Improvise with the C scale with Video

I am adding a new feature to my lessons here – a video to work with.

Please let me know how you like this – is the sound sufficient? Can you see what I am doing?


This is a basic C scale. You can start from the high note (3rd fret on the A string) or the low note (open C string). Practice going up and down, then you can improvise as you wish.

In this video, I play the scale for you, then play a C chord and an Am (minor) for you repeatedly for a couple of minutes so you can practice your scale and improvisation along with it.

Keep it simple and clean. Once you have this down well, I can show you many more little tricks to make it sound even better.

7 Responses to “Improvise with the C scale with Video”

  1. Marilyn Norberg Says:

    For some reason, I can’t see the video-don’t know if my computer is blocking it?? I can see the c scale doodles, just not the video. Any suggestions?

    • Rhan Wilson Says:

      I don’t know what could be the problem. Is anyone else having trouble viewing the video. Marily – can you see the other videos? I have three in total up as of now.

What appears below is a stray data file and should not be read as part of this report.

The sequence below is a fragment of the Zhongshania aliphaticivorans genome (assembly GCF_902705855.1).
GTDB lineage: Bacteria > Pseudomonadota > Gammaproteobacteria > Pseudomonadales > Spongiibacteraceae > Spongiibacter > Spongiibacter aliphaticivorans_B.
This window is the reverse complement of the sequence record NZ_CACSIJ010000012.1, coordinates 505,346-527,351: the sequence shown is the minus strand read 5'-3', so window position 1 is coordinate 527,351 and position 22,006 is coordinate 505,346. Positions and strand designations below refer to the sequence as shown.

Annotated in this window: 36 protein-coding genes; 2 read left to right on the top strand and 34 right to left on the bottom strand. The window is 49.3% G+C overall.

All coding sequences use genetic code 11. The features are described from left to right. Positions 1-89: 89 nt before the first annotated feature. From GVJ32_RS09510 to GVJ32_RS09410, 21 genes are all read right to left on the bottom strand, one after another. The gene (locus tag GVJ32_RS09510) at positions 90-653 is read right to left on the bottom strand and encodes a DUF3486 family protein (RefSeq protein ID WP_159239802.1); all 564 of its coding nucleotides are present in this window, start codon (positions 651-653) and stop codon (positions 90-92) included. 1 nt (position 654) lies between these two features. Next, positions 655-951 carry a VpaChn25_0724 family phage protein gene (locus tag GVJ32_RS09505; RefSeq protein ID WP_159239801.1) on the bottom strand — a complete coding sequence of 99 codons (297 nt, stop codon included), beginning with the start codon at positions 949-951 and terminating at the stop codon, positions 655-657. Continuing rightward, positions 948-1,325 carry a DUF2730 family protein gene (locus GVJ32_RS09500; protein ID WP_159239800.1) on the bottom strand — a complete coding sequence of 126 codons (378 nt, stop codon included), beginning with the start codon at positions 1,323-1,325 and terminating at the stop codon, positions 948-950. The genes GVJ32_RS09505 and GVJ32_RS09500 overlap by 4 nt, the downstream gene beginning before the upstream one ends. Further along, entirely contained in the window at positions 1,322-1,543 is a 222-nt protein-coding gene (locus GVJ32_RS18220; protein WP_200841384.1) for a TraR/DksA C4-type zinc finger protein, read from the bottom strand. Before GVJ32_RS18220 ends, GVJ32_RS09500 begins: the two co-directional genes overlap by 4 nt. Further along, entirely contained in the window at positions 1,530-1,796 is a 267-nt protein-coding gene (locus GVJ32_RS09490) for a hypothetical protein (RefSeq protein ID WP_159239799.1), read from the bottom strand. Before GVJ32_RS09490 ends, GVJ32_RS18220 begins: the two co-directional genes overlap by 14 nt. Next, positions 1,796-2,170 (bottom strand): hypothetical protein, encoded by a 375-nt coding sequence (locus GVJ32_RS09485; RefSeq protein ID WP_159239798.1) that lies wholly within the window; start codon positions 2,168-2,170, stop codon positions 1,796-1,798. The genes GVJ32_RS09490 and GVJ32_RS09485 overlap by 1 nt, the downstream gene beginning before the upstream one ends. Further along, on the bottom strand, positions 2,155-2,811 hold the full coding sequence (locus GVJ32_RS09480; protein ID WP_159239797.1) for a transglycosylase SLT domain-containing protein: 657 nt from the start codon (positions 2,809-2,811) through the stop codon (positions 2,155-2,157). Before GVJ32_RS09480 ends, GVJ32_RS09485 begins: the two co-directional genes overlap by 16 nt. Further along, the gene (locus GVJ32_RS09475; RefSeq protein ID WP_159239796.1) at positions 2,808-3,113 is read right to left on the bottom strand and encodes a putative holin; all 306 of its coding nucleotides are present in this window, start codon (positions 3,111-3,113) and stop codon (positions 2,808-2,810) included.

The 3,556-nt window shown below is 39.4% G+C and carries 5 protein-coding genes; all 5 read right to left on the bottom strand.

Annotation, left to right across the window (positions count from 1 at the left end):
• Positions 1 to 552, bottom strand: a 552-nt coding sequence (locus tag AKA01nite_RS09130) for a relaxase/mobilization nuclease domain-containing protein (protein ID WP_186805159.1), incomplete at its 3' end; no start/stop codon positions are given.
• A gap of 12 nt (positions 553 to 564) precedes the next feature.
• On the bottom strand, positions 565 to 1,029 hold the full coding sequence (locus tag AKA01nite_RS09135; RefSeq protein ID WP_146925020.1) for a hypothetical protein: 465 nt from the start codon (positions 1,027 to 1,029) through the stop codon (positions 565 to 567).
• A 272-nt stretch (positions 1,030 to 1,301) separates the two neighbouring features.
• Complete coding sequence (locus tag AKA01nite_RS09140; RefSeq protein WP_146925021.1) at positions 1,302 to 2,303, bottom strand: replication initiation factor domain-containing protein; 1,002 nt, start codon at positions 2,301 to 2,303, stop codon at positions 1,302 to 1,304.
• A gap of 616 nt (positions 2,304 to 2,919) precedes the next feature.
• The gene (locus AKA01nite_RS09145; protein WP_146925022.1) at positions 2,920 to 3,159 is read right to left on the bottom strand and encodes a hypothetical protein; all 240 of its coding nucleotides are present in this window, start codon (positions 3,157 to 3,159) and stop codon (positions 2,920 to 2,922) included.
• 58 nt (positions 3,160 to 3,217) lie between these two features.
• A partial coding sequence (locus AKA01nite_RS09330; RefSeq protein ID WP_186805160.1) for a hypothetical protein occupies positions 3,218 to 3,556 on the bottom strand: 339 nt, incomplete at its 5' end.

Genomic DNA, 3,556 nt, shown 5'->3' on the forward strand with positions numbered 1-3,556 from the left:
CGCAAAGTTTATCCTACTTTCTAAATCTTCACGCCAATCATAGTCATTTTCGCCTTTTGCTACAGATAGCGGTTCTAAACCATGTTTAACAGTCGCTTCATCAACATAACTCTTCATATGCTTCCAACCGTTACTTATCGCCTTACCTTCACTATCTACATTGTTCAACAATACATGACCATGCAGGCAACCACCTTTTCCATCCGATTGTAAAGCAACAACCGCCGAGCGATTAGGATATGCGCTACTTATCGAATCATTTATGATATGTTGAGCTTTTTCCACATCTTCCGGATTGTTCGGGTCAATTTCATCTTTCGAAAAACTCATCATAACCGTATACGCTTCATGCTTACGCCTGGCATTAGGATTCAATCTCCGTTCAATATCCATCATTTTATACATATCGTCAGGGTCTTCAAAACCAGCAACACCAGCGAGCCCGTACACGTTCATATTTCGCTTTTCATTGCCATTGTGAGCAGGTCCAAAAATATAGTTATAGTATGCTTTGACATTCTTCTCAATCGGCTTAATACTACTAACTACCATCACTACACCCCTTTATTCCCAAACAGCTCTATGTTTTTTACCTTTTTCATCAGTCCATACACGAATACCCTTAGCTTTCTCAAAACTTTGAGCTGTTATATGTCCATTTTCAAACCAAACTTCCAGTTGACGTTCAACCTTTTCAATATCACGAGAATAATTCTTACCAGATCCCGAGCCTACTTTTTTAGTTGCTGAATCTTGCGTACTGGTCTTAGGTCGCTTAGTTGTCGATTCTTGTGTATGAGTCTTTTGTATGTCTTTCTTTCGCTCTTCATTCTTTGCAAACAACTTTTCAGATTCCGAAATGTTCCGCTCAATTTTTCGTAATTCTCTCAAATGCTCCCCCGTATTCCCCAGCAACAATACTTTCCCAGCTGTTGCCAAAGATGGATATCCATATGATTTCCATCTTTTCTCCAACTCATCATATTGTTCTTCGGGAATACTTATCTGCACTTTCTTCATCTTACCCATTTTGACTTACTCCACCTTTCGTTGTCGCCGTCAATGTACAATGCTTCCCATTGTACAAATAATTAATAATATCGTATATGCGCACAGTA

2. Carola Bundy Says:

    VIDEO is a wonderful addition.
    Thank you for your generosity in offering these free lessons!
    Love it.

  3. Jeff / Humble Uker Says:

    Very good stuff Rhan. I am letting readers of Humble Uker and Humble Baritonics know about your offerings here.

    My question combines the information of this post and one earlier where you showed that the F-scale had the exact same layout as this C-scale. I have the dumb question of what order would you play them in? Similarly, the relative minor of C is Am: would you play an Am scale in a different way?

    • Rhan Wilson Says:

      Not a dumb question at all, Jeff.
      Looking back, I believe the post you are referring to mentioned that one can play the C scale over most of the chords in a song in the key of C: C, F, and Am for instance.

      I picked the two chords: C and Am, to show you two things: one, to give you something to play the scale over, but also to show you how to practice playing chords and rhythm for someone else. Take the time to just play two chords, but play them cleanly and evenly, moving on only when you have them the way you really want them.

      For these two chords, there is no particular order that needs to be considered.

      Let’s keep it simple for now, as this could easily jump into more technical areas.

      I will demonstrate other situations soon.

  4. Chuck Buchanan Says:

    Great lesson Rhan. The backing track is especially nice to have. That’s such a great way to practice on your own.

    I’m looking forward to those little tricks.


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